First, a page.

December 12, 2009 10:20:00 PM
Birney Imes - email@example.com
The evening may have been wet and the crowds sparse, but there was little evidence of dampened spirits at Monday night''s Christmas parade. Float riders (who may have outnumbered onlookers) waved and shouted, and the crowd waved back. Good cheer all around.
This year''s grand marshal, Frances Jutman, asked me and our grandson, Benjamin, to escort her. Frances, who has been a quiet, behind-the-scenes force in so many good causes, was a fitting honoree. We rode in a horse-drawn carriage driven by Carl Wood of Steens. Only problem was we followed the CVB''s double-decker bus. Carl''s horse, Lady, didn''t much like breathing exhaust fumes, nor did we.
How could one not love all the floats, the little girls dressed in white sitting in cotton puffs and the shepherds in bed sheets swaying next to plywood mangers. And the P.T. Cruisers, the horses and the high school bands.
Smith Landscaping''s lawnmower and wheelbarrow drill team should get a special creativity award. Susan Smith said when her husband Alan began landscaping in Amory many years ago, he and his two employees walked in that town''s Christmas parade with wheelbarrows.
"He''s been talking about doing it in the Columbus parade since we''ve been married," she said.
Smith''s employees conducted weaving maneuvers on riding movers and wheelbarrows containing small Christmas trees.
I have it from a good source that at least one of the wheelbarrow pushers was not enthusiastic about his role. Crowd response changed his attitude, and by the parade''s end he was consumed with the Christmas spirit.
Someone should give David Sanders a bouquet of roses (or make him grand marshal of next year''s Christmas parade) for his persistence in lobbying the CVB to bring the radio show "Whad''Ya Know?" to Columbus. After weeks of national and statewide publicity, the date finally arrived and Saturday''s show from Rent Auditorium on the MUW campus went beautifully. An estimated 1.1 million people listen to the program, which has become a Public Radio staple in its almost 25 years of existence.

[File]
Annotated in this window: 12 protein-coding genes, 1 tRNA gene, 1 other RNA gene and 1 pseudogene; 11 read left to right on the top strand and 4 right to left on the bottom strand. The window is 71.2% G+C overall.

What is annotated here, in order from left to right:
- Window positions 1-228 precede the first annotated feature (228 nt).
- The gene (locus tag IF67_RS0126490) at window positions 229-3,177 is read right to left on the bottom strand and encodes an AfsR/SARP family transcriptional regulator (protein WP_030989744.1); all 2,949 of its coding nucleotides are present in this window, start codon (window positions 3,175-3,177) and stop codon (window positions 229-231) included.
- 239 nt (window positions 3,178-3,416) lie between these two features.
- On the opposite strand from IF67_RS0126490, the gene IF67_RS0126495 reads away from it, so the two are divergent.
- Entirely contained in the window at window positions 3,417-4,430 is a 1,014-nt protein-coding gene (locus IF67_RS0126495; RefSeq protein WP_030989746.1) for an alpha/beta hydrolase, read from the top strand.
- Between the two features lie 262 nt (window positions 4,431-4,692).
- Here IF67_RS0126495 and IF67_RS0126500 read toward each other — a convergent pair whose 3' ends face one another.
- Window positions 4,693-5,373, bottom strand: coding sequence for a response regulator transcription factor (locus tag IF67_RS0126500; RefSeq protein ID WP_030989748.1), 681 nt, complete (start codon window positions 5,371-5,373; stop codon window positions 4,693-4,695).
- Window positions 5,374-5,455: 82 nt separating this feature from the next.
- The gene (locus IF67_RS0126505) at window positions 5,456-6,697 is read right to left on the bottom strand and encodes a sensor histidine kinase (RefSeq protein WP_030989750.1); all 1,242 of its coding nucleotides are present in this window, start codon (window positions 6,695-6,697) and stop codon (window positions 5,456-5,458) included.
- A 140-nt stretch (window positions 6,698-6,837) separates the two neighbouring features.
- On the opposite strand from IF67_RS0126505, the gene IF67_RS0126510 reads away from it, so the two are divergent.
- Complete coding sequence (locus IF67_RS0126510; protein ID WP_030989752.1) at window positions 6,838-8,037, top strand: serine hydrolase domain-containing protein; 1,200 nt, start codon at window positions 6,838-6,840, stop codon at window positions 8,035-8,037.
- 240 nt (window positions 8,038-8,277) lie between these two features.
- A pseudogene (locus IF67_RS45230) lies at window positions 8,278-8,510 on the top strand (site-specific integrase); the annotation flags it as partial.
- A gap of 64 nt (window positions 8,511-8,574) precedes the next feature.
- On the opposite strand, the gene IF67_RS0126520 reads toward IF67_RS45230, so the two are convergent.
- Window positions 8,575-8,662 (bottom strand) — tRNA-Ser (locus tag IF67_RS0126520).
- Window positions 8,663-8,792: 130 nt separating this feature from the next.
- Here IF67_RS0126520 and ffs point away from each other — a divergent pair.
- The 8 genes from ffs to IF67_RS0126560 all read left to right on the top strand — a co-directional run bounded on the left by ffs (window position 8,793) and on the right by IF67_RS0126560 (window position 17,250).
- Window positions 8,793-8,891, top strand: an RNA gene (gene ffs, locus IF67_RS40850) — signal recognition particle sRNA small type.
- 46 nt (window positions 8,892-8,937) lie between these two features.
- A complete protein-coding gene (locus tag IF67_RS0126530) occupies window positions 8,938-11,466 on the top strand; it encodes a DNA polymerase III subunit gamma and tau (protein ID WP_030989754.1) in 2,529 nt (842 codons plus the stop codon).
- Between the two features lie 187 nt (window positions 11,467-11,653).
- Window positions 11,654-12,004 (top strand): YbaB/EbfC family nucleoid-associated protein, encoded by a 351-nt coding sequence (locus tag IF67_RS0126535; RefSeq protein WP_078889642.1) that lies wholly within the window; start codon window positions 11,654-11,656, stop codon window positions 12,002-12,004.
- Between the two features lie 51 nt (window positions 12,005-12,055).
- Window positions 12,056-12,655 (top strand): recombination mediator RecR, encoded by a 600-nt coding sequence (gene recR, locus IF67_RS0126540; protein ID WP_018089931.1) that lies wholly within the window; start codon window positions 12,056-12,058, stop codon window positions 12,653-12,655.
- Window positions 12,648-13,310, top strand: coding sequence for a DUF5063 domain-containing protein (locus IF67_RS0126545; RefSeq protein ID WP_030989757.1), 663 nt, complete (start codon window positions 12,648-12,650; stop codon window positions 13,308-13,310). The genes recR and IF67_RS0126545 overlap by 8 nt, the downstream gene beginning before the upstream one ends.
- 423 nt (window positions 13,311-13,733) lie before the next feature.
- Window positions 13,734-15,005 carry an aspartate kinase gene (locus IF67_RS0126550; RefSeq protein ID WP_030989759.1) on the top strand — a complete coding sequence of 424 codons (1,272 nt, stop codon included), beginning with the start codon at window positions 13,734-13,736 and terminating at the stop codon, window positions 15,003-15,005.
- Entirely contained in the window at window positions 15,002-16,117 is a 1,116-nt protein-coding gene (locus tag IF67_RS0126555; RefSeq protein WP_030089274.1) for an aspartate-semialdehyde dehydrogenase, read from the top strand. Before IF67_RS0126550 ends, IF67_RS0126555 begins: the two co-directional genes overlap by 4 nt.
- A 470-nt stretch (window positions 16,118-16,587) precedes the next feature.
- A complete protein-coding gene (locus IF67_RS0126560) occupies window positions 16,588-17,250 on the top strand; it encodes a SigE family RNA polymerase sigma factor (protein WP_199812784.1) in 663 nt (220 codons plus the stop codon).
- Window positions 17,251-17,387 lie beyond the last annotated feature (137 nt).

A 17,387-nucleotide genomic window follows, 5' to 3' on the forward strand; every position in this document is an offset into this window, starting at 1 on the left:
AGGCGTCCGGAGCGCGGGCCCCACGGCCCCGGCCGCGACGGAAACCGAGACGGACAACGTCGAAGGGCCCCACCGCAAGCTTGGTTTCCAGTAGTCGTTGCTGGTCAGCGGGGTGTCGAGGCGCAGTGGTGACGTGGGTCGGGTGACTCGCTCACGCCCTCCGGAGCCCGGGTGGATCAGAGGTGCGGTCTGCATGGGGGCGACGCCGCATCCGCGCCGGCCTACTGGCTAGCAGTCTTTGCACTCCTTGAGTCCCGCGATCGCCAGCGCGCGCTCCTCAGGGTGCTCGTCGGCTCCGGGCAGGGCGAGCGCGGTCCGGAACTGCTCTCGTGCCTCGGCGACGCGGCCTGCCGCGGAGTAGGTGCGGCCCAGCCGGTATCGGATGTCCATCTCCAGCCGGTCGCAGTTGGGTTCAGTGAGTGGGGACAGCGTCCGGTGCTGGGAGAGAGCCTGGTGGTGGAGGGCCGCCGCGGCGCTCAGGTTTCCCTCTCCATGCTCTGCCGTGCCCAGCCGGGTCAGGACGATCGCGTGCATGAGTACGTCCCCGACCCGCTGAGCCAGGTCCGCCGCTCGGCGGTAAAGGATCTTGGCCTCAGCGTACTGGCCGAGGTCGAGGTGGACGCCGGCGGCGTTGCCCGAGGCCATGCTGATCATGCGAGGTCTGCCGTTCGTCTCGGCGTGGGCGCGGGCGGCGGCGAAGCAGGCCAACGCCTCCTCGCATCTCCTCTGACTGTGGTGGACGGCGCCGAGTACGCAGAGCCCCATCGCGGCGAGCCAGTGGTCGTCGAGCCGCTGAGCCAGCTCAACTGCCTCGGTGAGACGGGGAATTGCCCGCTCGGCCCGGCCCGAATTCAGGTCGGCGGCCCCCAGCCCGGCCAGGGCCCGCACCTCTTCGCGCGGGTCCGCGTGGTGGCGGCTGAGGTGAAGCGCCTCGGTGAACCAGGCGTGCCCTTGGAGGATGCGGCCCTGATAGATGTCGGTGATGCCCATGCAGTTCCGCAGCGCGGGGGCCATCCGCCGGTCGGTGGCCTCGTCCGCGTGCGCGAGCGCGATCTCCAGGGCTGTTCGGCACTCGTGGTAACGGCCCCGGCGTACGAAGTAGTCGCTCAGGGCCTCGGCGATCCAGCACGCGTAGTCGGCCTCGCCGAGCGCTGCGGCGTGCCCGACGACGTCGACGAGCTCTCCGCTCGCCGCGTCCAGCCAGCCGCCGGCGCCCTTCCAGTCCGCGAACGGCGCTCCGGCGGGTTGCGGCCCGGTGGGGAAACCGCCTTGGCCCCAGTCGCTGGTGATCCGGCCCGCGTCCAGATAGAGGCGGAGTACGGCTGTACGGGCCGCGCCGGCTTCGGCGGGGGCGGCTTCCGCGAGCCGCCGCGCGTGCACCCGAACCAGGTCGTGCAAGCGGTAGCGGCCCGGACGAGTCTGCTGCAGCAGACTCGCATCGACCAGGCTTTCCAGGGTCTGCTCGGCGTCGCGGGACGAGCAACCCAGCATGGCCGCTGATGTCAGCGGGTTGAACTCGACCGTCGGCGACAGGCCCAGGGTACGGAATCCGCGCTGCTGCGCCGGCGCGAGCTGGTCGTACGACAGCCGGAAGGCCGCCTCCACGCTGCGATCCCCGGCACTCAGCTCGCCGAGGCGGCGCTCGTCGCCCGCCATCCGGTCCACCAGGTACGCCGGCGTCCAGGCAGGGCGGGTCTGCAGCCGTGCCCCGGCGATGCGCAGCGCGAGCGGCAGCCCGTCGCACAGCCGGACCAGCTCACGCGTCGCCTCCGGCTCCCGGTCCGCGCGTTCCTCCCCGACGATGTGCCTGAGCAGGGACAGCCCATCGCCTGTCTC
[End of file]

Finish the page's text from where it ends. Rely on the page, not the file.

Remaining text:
Whad''Ya Know? is as much a celebration of place as it is a vehicle for host and producer Michael Feldman''s lightning-quick humor. For Saturday''s show Feldman mined a rich mother lode of material from Columbus and the Golden Triangle.
In his opening monologue, Feldman did a riff on possible names for Mississippi University for Women: Mississippi University for Whatever? Mississippi University for Mostly Women? Mississippi University for All Y''all? The University of the Four-County Electricity Power Association? Mississippi University of (your gender here)? Mississippi University for the Hitching Lot Holiday Market?
To play the "Whad''Ya Know?" quiz, callers had to answer the following question: "In Japan they have the love hotels for rent by the hour. What is the Amzi Love Home Concept?" After three or four calls from all over the country, a caller identified it as the antebellum home of Sid Caradine.
Another caller, a sign maker named Joe (perhaps Dillon?) correctly defined a "Tombigbee honey hole" as a secret fishing spot in the river of that name.
Feldman and Rufus Ward took a trek through local history beginning with dinosaurs and prehistoric sharks fossils from the banks of Tibbee Creek, through DeSoto in the 1500s, to the tavern keeper Spirus Roach whose nose reminded the Choctaw of a possum (It could have been Roach Town instead of Possum Town, Feldman quipped.) and through "the War of Northern Aggression," as Feldman called it.
The ever gracious Helen Karriem came on with food including samples of her famous but too rarely available oxtail soup. Helen talked about her culinary heritage -- the sixth of 11 children, she''s been cooking since she was 8 -- and plugged her just-published cookbook. By the time that interview ended, everyone on the stage was feasting on bounty from Helen''s Kitchen. Afterward Feldman shared leftovers with the audience.
I had been asked to be the first guest and I waited backstage for the show to begin full of butterflies. Finally 10 a.m. rolled around and Feldman yelled to the audience, "Whad''Ya Know?" The audience yelled back, "Not much, you?" Instantly John Thulin and the Whad''Ya Know? band hit the familiar theme song, and I sat back, smiled, and as the butterflies fluttered away, thought to myself, this is going to be fun.
It was. Michael is a good interviewer. And a sympathetic one. We talked about the quirks and delights of Columbus and the Golden Triangle. "What''s Golden about the Triangle?" Feldman asked.
I don''t remember exactly what I said. I hope I mentioned the warmth of our people, our beautiful and varied landscape and the abundance of eccentrics, both famous and unknown.
The show seemed to come off well, portraying Columbus, Starkville and West Point in a good light. I tried to imagine what a listener in Pennsylvania might make of it all. Feldman and his crew were patient, approachable and accommodating. Afterwards Feldman talked with audience members, signed autographs and posed for pictures.
People came from Florida, Louisiana and from around the state to see the show. And, to use a phrase favored by a long-ago society columnist from this newspaper, "A good time was had by all."
Birney Imes III is the Editor and Publisher of The Dispatch.